1. Be sociable - no wallflowers allowed. This might be harder than it looks on the surface. Writing, by its very nature, is a solitary experience. We writers tend to be those who stand on the periphery taking notes, watching the story unfold. So, for these three days, work hard to get out of your shell and make new friends. If you’re attending with a friend, don’t hang out exclusively with your friend. You can do that anytime. This is the time to network with new people and rekindle relationships with folks you don’t see but once a year.

2. This tip goes hand in hand with the first: Approach. I haven’t yet met a single author at a PPW conference (well, maybe one) that was unapproachable. Most authors love to talk shop with anyone who will listen. Agents and editors are, for the most part, the same way. CAUTION - schmoozing with an agent or editor is not the time (unless THEY ask) for you to sell your book. Be yourself, have your 25-word synopsis ready on your tongue (see #3) and don’t pressure yourself to sell.

3. Write and memorize your 25-word synopsis for the piece you’re working on or wanting to pitch. You may have the opportunity to rattle it off to an editor or agent. But certainly, you’ll have the opportunity to use it with other authors when they ask, “What are you writing?” If you need more information on writing a 25-word synopsis (a.k.a. logline), here’s a link to my article on the subject: http://pikespeakwriters.blogspot.com/2012/10/story-tips-1-monthly-series.html.

4. Bring plenty of business cards. If you don’t have printed business cards, make them. The pertinent information is your name, your email and your website if you have one. If you have questions for a workshop presenter, and don’t have time to ask it in person, jot it down on the back of your card and hand it off.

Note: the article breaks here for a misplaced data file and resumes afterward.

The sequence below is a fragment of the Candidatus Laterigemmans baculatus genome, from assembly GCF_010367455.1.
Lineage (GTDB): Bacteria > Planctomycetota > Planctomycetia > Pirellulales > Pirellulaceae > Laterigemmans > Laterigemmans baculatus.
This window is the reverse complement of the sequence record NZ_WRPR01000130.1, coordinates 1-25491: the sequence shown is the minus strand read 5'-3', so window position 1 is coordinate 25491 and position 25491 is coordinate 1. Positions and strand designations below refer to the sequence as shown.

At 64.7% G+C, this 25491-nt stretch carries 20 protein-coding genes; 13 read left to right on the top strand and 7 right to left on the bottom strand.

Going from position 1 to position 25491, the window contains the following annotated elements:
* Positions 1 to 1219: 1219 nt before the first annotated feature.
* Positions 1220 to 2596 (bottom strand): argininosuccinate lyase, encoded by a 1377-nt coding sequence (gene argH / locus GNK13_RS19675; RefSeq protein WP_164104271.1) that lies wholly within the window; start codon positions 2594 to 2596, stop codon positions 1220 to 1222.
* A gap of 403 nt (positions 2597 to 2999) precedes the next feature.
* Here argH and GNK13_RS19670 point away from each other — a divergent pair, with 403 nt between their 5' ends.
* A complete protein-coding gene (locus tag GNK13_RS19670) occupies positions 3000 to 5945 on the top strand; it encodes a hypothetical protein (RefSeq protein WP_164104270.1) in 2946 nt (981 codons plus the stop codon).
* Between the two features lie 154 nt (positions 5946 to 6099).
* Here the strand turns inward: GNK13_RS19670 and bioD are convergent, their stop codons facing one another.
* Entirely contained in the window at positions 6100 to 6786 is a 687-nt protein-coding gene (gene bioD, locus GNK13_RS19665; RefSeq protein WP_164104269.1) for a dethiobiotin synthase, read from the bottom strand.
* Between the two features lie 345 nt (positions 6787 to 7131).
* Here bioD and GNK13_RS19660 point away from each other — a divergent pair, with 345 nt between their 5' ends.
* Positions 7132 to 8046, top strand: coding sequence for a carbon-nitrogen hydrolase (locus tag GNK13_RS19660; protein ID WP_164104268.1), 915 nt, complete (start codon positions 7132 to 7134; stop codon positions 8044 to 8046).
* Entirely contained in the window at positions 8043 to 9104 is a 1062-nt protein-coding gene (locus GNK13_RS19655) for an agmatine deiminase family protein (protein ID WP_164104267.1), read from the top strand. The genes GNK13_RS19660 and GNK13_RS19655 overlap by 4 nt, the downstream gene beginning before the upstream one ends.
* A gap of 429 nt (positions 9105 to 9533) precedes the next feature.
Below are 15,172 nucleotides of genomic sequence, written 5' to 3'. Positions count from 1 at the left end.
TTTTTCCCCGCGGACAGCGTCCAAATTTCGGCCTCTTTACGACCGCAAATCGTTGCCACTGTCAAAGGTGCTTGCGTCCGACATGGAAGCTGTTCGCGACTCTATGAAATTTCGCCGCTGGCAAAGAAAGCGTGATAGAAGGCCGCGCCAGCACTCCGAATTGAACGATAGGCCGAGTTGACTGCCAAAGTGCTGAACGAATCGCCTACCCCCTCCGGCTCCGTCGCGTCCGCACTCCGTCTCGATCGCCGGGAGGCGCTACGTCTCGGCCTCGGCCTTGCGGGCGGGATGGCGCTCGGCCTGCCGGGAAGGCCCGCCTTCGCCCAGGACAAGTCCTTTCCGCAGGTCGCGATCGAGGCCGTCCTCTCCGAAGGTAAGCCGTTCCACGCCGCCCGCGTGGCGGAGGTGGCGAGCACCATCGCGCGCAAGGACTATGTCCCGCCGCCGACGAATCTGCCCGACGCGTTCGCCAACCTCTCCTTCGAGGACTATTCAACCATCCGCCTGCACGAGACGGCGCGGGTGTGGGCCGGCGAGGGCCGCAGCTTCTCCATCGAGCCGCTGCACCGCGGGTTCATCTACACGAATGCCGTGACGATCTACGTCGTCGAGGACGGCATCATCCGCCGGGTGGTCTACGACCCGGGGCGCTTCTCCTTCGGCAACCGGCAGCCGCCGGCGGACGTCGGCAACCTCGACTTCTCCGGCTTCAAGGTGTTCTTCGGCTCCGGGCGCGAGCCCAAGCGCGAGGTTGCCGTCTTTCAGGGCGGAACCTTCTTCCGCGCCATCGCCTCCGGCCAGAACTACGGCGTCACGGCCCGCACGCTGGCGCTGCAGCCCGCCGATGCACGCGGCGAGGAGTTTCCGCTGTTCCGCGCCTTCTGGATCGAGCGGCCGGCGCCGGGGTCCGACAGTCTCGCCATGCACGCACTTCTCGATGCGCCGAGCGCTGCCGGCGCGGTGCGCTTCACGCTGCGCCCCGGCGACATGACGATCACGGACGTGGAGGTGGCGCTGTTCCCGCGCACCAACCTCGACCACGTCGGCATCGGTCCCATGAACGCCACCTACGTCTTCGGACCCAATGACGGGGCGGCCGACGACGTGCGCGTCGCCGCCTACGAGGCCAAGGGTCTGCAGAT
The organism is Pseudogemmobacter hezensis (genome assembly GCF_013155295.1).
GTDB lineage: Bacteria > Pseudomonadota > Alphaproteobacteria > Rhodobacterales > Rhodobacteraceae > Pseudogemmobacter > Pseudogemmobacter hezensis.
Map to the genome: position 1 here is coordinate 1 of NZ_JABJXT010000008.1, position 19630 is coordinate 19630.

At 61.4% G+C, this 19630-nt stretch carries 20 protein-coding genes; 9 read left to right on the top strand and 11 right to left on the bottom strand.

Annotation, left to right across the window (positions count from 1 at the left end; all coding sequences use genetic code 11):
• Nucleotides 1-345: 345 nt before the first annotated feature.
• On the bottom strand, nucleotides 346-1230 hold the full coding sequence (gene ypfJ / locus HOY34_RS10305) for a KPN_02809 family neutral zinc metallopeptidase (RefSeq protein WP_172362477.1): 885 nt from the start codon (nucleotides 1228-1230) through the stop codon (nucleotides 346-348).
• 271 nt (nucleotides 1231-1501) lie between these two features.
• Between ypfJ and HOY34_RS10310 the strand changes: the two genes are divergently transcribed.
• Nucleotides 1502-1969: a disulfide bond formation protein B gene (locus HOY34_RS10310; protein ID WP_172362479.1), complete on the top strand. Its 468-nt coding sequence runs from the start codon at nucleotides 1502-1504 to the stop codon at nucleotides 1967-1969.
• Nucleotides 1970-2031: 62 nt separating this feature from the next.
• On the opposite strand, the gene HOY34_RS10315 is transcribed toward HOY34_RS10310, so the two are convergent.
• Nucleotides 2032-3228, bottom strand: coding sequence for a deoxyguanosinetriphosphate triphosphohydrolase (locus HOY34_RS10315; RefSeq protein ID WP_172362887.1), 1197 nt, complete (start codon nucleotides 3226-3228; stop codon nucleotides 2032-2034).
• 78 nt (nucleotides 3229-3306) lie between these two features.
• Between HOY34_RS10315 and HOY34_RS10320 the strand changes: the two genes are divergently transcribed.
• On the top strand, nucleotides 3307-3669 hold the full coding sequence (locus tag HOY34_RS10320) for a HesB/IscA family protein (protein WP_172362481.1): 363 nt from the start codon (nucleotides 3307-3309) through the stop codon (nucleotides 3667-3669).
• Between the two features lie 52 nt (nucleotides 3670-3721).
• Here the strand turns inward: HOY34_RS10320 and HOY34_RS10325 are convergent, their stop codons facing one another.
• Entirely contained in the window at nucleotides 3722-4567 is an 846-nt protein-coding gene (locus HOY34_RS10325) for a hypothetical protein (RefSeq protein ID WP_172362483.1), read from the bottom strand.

5. Speaking of questions, it’s not too early to start listing questions you have that you’d like answered.

6. Write down your goals ahead of time. Goals for learning, goals for meeting, goals for helping. Spend some time with the brochure and select workshops specific to your listed goals, if you can. For example, if you feel you’re weak in the area of plotting, target your learning to this area. Make sure, though, that you take at least one workshop that is something new or off-target. And, remember, most workshops are recorded. Make use of the CDs.

7. If you have an editor/agent appointment, try to attend that person’s workshop or panel ahead of time. That will give you a feel for the person and answer some of your questions. That way, you don’t waste your precious appointment time with questions you could have answered elsewhere. As a matter of fact, Google that person before you even go to the conference. Find out everything you can about them and read every interview you can find. Preparation is confidence’s twin!

8. If you’ve even started a piece of fiction, you’re a writer. Don’t discount that fact - EVER. Be that writer. Be a professional. Start thinking of yourself in those terms and you will begin to act like it.